So the skin ends up bearing the weight of bringing players through the door. And unless you have deep pockets and/or a well-known brand (*ahem* WSOP) it’s very hard to compete these days. And therein lies the flaw in the business model. Most of the skins don’t have the capital to compete in this market. Demanding better good to bad player ratios isn’t going to change that.

Just a rough count of the number of skins on iPoker (according to Poker Scout) put 68 rooms on their network. And their traffic is only about equal to Party’s (slightly ahead of Party). Based on Party’s published results they do about $300 million a year. So if Party and iPoker are roughly the same size then that means that $300 million a year is being split by 68 poker rooms. That comes out to about $4.4 million a year per room. And that’s just revenue. Figure they see about 30% of that so $1.3 million and some change after costs. That’s a joke in a market where Full Tilt Poker and PokerStars spend more than that every month.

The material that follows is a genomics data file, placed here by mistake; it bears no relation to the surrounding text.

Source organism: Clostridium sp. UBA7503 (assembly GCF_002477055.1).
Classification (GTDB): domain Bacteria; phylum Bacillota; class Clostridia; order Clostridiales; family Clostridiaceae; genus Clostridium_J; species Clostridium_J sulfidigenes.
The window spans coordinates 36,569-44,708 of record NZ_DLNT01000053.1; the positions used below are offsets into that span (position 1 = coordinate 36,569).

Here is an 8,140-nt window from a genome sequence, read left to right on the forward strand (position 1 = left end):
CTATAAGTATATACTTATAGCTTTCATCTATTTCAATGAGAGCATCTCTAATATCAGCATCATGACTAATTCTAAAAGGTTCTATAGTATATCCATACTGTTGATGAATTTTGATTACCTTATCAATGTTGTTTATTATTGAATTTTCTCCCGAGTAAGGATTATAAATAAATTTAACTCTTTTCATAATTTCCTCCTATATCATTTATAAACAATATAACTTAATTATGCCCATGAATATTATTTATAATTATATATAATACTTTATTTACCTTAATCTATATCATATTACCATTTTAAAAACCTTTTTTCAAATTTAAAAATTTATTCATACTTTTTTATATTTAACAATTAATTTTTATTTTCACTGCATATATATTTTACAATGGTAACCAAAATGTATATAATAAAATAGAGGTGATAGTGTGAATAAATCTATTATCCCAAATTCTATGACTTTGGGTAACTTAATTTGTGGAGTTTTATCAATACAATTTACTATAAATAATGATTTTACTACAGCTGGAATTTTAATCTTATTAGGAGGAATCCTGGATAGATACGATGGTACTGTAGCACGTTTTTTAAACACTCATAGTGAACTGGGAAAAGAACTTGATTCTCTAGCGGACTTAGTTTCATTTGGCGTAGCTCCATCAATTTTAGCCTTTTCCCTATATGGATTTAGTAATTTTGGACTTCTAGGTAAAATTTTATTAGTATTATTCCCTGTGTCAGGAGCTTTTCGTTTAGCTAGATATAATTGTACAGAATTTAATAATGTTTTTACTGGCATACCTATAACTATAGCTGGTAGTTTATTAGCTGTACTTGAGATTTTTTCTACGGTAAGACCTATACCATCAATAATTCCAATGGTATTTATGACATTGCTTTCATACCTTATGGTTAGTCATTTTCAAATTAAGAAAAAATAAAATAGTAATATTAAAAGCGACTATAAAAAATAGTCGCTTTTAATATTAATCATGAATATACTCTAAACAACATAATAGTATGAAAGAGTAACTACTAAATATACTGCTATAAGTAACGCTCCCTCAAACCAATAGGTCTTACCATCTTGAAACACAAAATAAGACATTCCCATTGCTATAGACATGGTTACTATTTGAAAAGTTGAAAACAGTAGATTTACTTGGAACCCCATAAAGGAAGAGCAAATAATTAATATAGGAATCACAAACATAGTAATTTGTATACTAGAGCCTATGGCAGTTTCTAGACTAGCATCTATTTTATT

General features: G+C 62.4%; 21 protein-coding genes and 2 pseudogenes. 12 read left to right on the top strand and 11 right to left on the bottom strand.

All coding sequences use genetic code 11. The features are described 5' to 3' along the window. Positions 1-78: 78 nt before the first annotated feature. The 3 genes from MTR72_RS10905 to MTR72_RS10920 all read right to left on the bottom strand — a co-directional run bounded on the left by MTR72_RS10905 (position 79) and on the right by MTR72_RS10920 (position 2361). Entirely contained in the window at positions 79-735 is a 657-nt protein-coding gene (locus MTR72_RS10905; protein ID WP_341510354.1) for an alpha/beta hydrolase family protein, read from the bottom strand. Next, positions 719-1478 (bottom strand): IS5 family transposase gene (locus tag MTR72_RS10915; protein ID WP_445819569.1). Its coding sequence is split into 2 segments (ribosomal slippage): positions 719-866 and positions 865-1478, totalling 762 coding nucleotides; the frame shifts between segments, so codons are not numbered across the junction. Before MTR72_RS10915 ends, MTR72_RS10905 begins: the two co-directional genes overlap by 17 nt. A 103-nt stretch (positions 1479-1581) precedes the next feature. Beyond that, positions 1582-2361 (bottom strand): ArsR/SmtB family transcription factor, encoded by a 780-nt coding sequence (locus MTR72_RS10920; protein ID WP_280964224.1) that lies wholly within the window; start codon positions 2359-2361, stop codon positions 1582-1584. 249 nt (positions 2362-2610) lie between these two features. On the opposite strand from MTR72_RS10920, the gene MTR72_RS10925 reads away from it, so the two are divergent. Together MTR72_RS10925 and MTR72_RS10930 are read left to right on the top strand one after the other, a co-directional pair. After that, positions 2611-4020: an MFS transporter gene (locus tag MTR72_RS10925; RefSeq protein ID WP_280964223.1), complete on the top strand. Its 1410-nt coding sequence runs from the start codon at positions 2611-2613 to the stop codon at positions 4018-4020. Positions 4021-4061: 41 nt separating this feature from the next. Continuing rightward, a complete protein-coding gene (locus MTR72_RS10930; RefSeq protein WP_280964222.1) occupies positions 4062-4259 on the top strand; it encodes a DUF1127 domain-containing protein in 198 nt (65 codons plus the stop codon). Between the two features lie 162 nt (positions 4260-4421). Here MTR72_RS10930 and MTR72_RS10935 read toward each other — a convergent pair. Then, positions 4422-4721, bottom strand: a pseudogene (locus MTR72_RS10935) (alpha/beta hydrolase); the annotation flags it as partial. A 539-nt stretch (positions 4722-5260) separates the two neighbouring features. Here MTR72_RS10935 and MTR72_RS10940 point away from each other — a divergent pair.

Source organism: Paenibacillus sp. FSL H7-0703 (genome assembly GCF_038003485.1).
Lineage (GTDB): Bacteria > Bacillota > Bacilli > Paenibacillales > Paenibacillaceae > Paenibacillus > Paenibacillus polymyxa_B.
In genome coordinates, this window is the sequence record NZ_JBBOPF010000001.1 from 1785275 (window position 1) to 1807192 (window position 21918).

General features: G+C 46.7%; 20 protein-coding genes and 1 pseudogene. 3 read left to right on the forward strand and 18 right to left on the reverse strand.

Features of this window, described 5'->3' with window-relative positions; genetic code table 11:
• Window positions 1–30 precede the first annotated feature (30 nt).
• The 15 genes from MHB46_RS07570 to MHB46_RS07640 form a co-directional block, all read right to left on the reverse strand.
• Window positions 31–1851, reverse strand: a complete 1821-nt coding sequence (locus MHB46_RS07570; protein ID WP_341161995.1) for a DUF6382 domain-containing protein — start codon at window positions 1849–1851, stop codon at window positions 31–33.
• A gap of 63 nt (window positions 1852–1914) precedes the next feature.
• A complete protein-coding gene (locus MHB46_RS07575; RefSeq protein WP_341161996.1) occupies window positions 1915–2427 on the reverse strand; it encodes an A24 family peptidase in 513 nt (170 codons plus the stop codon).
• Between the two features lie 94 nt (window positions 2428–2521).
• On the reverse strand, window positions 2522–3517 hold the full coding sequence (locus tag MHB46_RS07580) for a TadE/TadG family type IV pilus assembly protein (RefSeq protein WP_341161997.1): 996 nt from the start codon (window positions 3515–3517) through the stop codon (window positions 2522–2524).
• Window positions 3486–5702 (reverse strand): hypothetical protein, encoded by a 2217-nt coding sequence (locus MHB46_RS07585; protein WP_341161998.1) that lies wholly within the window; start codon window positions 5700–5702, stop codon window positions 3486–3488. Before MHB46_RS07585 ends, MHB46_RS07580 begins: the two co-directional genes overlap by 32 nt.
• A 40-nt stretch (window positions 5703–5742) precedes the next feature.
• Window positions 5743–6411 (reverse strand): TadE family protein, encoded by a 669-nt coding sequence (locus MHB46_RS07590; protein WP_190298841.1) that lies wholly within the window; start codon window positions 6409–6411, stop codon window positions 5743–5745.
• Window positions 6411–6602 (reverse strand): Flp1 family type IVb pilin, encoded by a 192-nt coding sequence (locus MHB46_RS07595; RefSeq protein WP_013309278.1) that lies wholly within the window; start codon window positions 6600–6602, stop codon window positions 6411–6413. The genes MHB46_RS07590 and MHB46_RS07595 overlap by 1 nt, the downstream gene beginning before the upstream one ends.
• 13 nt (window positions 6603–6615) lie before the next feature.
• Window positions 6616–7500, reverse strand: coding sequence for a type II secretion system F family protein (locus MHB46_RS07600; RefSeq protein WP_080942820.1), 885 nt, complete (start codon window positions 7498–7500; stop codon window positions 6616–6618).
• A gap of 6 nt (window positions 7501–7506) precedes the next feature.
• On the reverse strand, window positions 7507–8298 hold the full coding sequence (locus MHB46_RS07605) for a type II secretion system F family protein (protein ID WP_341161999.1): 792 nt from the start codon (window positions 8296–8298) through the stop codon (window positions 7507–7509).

Of course, that’s assuming that revenues are evenly distributed over the entire network. Realistically, the 80/20 rule probably applies meaning that 20% of the skins are generating 80% of the revenue. The other 80% are barely going to be turning a profit. How are they supposed to fund the type of marketing that will bring in new players? They can’t.

If the 80/20 rule is accurate then that means of the $300 million in revenue the lower 80% are generating only $60 million. So 54 rooms (80% of 68 rooms) generating only $60 million in revenue is under $1 million a year gross. After costs they’re pocketing less than $300,000 per room.